Missoula is well known for its lousy income-to-cost-of-living ratio, but next time you find yourself hocking a pair of skis to pay your moving costs, don’t even think about heading to Jackson, Wyo., brah. More than $900 million in real estate was sold there last year—an impressive number at face value but approaching insane when you consider that the number was attained through fewer than 938 real estate transactions. For the record, single-family dwellings in Jackson averaged $615,000, proving that the grass isn’t always greener on the other side.
The Alliance for the Wild Rockies says that although bull trout gained protection five years ago under the Endangered Species Act their numbers remain critically low. Ski resort expansion, housing developments, dams and nonnative predators are mostly to blame, according to last week’s report, which called Plum Creek Timber Corp. a prime trout-killer. (Plum Creek owns 8,000,000 acres nationwide, and after cutting most of its Montana holdings has reorganized into a Real Estate Investment Trust, or REIT. Plum Creek calls this “an ideal, tax-efficient way to own timberlands,” but that’s an entirely different story.)
Still, the company patted itself on the back last week, winning an award from the American Forest and Paper Association trade group. While Plum Creek was noted for its compliance with rather ambiguous “sustainable forest” practices, Montanans looking to see for themselves can observe these techniques in action by driving up the razed Gold Creek, a tributary to the Blackfoot River.
In the meantime, EarthFirst! co-founder Mike Roselle has teamed up with former Indy staffer Josh Mahan to crank out an online enviro publication dedicated to shedding “the pretentious skin of objectivity” in a “fourth dimension cocktail party.” The e-rag is written for those living the life of modern-day gypsies, monks and adventure junkies with a protectionist eye on the environment. Check it out at: www.lowbagger.org
People for the Ethical Treatment of Animals (PETA) brought its roadshow to a Missoula seafood restaurant last week, hammering home the point that fish have feelings and belong in the water, not your creel. While Montana has long been known as a place where even the vegetarians eat meat, a PETA rep claimed (from inside a giant fish costume) that 18 billion fish die annually to feed Americans.
More importantly, the PBS show NOW! reported last week that “one-in-six children…have been exposed to mercury levels so high that they risk learning disabilities and cognitive impairment.” They made the link specifically to fish, a mercury-accumulator that carries the toxin until passing it along to the brains of fish eaters.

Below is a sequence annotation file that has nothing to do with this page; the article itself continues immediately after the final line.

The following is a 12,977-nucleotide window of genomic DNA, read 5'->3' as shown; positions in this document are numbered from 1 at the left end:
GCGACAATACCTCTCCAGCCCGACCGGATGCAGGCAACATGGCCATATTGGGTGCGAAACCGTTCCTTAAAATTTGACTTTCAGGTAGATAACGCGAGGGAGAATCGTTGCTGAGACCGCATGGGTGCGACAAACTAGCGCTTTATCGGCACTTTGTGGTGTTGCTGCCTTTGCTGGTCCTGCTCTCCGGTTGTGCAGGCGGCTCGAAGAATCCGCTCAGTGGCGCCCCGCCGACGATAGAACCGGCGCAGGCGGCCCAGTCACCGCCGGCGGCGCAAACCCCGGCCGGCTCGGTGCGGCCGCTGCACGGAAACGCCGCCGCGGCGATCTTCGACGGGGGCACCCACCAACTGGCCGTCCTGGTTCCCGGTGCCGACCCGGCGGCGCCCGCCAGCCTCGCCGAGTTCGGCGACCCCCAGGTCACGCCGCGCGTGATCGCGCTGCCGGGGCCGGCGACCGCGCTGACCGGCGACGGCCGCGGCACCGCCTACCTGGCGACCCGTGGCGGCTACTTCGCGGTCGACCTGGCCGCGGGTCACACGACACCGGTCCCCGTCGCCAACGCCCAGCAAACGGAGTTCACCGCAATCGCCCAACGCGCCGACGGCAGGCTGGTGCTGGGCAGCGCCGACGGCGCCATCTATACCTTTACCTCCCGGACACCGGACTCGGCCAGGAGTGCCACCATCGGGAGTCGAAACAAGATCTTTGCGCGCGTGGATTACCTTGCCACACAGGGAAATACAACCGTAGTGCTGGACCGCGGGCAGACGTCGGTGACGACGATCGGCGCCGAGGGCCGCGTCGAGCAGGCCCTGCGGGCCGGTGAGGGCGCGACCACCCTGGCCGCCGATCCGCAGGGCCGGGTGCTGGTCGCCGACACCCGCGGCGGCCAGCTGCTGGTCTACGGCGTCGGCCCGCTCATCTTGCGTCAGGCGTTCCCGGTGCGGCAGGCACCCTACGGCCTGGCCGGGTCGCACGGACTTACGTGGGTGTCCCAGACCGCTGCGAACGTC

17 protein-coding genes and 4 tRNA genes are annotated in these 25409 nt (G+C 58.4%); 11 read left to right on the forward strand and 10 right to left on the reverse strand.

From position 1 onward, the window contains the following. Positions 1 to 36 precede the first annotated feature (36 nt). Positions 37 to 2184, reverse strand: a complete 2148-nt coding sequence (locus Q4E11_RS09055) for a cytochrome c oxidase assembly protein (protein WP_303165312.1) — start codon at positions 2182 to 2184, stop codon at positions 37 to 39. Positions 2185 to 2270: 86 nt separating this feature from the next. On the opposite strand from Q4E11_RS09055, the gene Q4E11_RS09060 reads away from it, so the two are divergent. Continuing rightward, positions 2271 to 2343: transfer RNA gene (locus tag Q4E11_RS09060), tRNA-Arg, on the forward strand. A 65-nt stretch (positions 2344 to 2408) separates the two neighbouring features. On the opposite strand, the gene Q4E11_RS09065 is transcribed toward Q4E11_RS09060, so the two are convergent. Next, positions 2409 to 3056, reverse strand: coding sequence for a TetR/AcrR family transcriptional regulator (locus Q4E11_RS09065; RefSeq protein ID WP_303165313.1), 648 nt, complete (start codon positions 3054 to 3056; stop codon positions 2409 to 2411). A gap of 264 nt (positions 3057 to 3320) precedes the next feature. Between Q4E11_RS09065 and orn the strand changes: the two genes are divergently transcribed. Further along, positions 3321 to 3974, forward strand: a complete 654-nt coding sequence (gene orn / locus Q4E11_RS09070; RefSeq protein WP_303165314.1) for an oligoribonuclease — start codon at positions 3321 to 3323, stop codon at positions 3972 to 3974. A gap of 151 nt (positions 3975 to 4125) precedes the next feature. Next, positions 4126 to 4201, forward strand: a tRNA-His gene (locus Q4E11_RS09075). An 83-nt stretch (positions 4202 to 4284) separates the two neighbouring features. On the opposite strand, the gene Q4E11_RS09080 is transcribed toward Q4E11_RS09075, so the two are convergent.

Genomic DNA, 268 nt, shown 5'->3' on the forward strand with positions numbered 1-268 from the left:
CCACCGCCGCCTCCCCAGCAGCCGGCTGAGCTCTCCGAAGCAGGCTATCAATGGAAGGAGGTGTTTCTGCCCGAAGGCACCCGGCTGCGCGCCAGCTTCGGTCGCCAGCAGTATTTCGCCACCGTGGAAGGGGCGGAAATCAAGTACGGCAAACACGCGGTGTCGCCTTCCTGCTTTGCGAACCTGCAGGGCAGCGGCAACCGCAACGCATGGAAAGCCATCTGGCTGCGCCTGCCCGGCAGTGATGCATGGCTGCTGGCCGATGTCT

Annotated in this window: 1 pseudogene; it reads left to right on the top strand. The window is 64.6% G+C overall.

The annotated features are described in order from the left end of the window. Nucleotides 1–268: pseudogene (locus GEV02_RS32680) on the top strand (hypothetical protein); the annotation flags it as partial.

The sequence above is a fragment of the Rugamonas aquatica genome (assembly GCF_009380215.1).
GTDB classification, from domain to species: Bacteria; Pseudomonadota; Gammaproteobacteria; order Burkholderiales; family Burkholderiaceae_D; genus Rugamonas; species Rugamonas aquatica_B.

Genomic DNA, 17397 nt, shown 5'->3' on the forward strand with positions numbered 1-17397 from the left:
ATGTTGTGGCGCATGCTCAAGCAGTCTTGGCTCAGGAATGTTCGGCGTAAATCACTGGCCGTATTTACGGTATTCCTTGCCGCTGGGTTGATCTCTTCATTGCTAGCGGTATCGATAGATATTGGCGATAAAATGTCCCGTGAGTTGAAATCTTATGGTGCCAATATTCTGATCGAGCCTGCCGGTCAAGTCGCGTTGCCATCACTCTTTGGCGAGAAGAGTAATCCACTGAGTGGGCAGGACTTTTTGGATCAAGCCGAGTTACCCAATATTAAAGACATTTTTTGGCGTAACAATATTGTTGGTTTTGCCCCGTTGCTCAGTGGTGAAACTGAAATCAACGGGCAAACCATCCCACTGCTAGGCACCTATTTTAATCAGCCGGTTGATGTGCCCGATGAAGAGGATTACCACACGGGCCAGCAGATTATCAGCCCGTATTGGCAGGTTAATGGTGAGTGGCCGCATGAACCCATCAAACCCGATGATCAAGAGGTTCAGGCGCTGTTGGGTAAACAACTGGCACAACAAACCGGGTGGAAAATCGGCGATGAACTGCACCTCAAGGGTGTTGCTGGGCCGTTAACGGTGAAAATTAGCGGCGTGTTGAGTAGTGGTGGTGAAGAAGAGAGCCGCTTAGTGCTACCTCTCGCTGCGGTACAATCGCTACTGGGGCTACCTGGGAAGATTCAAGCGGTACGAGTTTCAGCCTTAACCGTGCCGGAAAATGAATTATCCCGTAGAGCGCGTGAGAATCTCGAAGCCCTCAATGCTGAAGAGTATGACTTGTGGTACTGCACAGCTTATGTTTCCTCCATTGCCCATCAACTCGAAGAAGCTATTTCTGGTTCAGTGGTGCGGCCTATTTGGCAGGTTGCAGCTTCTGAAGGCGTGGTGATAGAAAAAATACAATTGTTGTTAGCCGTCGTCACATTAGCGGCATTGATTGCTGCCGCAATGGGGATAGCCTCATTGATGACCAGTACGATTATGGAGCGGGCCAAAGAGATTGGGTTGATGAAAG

Montana Fish, Wildlife & Parks (FWP) seeks comment through Feb. 14 on a proposed recreation permit system on the Blackfoot River. The new rule would require a permit for commercial use, competitions or organized group activity on the Blackfoot and adjacent public land. Interested parties can participate in public hearings Feb. 2 at 6:30 p.m. at the Lincoln Community Hall and Feb. 3 at 6:30 p.m. at Ruby’s Inn & Convention Center in Missoula. Get in the know by logging on to the FWP website at www.fwp.mt.gov.
Experts estimate that as many as a few dozen bears call Missoula’s city limits home, and now is the time to learn about these most reclusive neighbors. The International Wildlife Media Center & Film Festival’s Conservation at the Crossroads Series presents “The Bears Among Us” Jan. 28 at 7 p.m. at the Roxy Theater. You’ll catch films and discussions on bear biology, management, threats and bear-smart communities in Montana. FWP Bear Specialist Jamie Jonkel and a host of other experts will be in the house for discussion and questions, so pony up the $4 ($3 students/seniors, $2 kids) or contact the center at 728-9380 or www.wildlifefilms.org for more info.
A dearth of precipitation and wildly fluctuating temperatures have combined to create truly lousy snow conditions for skiers across the region, but alpine junkies looking for a fix can join The New Rocky Mountaineers as they push to the summit of Little St. Joe’s Peak in the Bitterroots Jan. 29. The 4,700-foot climb is a stiff one, but on clear days the views are spectacular. Those with a nose for it might even find hidden powder shots on the descent, so call Gerald Olbu at 549-4769 to join in on this boot, ski or snowshoe adventure.
Chairlift users might fare well this week by seeking not the powpow but instead the corn, a condition most commonly seen in the springtime after the freeze/thaw cycle has hammered the snowpack for weeks on end. The effect is a consistent and highly skiable medium—after the sun’s had a chance to melt the freeze out of it mid-morning. As such, there are no first tracks to gain, and the wise skier will sleep in and let the sun do its work before heading to the slopes.
Forecasters are predicting that this ridge of sunny high pressure will be temporarily broken up by a weak weather system over the weekend, but the longer-term forecast calls for more blue skies.
Of course anything is possible weatherwise, so call before you go. As of press time, Snowbowl is reporting a 46-inch base on top with “6,000,000 gallons of man-made snow at the base”; Big Mountain has 20-60 inches of “springlike conditions;” Lost Trail has a 51–57-inch base; Discovery has a 12–30 inch base; Blacktail Mountain claims 28 inches; Lookout Pass has a 20–45-inch base; and Silver Mountain is temporarily closed due to lack of snow.
Pray vigorously for copious amounts of roof-crushing, fish-saving snow, then send your play calendar to: firstname.lastname@example.org.